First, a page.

The panel analyses the entanglement of affect, claims of rationality and power as emergent in vaccination regimes. It does so along three strands of issues: the politics of the gap between emotion and rationality, the interplay of biopolitics and geopolitics in global health, and the self and other.
Ever since the discovery of immunity and vaccines, the implementation of vaccination programmes has been a powerful tool for controlling the health of populations and by thus populations themselves. Vaccination certainly has improved the health status of many, but also has been met with tremendous criticisms concerning side effects, questionable efficacy and hidden agendas of health authorities. Heated public debates were often framed in terms of rationality and emotionality. Ethnographic research on the politics of vaccination has shown that there are at least three strands of anthropological issues that need to be taken into account in order to better understand the entanglement of affect, claims of rationality and power as emergent in vaccination regimes:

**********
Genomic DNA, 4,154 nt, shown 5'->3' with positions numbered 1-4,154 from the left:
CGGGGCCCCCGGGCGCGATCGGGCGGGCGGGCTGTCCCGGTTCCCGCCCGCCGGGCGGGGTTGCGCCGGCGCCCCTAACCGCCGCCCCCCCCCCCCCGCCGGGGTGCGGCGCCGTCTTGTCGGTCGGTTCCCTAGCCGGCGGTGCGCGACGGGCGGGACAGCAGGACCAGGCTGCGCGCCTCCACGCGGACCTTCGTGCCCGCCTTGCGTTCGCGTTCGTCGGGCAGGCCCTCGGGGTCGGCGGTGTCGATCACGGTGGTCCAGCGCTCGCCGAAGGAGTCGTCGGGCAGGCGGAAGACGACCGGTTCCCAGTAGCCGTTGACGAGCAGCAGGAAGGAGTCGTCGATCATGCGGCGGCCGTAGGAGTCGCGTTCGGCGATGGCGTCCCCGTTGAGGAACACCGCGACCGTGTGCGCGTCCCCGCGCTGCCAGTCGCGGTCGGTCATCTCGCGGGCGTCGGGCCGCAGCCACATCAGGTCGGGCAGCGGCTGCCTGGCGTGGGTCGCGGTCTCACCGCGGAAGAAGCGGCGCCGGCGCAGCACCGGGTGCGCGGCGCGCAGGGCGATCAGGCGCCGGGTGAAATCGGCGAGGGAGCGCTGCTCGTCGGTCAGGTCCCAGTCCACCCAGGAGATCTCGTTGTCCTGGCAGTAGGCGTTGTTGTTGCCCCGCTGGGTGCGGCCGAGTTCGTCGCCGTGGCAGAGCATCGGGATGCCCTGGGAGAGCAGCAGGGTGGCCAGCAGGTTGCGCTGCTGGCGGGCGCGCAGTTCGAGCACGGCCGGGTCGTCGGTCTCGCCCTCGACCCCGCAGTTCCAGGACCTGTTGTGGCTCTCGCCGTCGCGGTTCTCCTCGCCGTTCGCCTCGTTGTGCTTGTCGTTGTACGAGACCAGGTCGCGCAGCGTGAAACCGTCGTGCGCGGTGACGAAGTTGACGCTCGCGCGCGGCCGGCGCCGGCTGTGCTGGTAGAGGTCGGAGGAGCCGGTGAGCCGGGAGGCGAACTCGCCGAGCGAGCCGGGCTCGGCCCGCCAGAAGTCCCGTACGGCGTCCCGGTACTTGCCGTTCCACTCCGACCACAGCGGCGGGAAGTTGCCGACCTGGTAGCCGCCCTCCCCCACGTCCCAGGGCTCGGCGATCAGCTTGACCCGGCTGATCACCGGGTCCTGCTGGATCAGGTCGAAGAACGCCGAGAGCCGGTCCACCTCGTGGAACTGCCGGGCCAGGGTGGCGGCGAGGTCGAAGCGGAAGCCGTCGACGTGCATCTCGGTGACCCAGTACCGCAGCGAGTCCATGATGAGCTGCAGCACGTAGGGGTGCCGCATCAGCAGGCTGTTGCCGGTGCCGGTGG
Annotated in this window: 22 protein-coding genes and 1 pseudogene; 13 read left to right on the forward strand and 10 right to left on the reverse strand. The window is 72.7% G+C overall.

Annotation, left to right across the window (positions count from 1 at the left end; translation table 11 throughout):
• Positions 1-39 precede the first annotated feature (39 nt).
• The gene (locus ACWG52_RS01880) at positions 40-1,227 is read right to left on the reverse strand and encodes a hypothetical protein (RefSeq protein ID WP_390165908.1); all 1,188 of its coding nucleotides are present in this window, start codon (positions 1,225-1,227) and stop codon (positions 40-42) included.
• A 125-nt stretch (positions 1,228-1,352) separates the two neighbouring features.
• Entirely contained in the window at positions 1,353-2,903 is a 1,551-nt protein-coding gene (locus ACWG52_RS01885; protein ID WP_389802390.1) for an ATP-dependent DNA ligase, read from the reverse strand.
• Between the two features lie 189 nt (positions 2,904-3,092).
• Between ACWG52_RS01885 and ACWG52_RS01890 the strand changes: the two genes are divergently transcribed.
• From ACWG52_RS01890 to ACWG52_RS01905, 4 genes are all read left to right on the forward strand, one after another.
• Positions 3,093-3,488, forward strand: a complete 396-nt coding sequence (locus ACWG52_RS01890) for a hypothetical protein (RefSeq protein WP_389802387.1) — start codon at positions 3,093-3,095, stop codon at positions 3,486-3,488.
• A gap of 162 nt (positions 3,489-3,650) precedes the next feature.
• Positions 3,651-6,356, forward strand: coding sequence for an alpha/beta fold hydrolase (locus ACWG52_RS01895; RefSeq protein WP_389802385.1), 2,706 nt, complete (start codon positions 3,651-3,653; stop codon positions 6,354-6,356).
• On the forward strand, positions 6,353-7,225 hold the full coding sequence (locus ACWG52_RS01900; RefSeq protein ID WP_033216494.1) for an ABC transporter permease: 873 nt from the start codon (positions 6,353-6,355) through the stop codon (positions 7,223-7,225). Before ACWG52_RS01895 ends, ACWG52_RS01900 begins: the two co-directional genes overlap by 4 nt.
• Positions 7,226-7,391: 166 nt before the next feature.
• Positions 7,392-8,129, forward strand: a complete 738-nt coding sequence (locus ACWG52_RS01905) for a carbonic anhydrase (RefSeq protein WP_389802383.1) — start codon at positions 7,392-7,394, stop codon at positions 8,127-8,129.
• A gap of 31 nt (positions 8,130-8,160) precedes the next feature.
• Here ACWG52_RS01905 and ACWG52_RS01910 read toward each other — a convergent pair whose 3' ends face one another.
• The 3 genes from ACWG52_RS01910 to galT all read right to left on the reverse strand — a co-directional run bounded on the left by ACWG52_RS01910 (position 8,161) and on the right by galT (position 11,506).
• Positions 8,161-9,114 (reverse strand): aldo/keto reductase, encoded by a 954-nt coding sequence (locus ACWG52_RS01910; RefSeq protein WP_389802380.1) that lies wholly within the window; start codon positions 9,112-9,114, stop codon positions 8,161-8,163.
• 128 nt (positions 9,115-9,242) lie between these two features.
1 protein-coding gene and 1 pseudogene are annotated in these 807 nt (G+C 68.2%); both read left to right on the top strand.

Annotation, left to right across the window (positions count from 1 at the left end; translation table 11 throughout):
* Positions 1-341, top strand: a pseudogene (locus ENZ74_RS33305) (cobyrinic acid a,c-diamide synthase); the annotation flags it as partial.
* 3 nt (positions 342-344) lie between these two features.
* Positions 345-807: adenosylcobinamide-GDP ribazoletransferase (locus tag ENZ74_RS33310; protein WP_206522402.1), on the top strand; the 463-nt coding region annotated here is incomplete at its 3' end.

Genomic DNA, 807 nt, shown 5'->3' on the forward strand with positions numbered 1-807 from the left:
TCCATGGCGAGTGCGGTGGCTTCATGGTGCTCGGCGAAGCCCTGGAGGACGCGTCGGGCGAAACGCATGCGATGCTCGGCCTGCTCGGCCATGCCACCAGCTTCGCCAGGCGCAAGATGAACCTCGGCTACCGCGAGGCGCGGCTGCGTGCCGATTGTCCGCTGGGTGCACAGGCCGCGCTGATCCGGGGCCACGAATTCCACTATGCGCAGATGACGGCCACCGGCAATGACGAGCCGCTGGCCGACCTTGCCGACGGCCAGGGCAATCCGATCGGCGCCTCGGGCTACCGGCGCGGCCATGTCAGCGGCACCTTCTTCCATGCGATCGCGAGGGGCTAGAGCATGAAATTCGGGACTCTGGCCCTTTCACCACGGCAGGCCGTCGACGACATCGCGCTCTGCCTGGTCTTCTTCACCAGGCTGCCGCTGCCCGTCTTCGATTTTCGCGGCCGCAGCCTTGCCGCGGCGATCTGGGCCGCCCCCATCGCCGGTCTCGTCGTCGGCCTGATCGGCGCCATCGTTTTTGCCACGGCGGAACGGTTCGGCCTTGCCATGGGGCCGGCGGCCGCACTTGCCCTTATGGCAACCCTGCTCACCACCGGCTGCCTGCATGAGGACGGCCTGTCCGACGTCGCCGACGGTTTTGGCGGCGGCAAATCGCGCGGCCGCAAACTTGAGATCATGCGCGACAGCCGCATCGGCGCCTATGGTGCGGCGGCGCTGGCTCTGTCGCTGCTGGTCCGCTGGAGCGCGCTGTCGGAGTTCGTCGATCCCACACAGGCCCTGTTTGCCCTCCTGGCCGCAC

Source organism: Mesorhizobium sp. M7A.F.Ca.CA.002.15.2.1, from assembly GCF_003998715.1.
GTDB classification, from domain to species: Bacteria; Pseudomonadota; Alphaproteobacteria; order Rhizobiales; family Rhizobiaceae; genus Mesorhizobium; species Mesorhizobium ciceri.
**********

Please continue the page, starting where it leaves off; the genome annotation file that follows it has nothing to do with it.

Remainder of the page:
• the politics of the gap between emotion and rationality: Why should decision making about health care be solely be based on rational appraisals and free from emotion and affect? Why is there such a strong ideology about leaving out affect in decision making?
• the interplay of biopolitics and geopolitics in global health: How are vaccination regimes shaped by geopolitical forces? Why is vaccination seen as intrusive, why is it taken as a battle field against new and old forms of colonialism?
• The self and other: To what extent has vaccination become a site for debates about care of the self and responsibility towards others and society?
We particularly invite proposals that address questions such as the above on the basis of empirical case studies.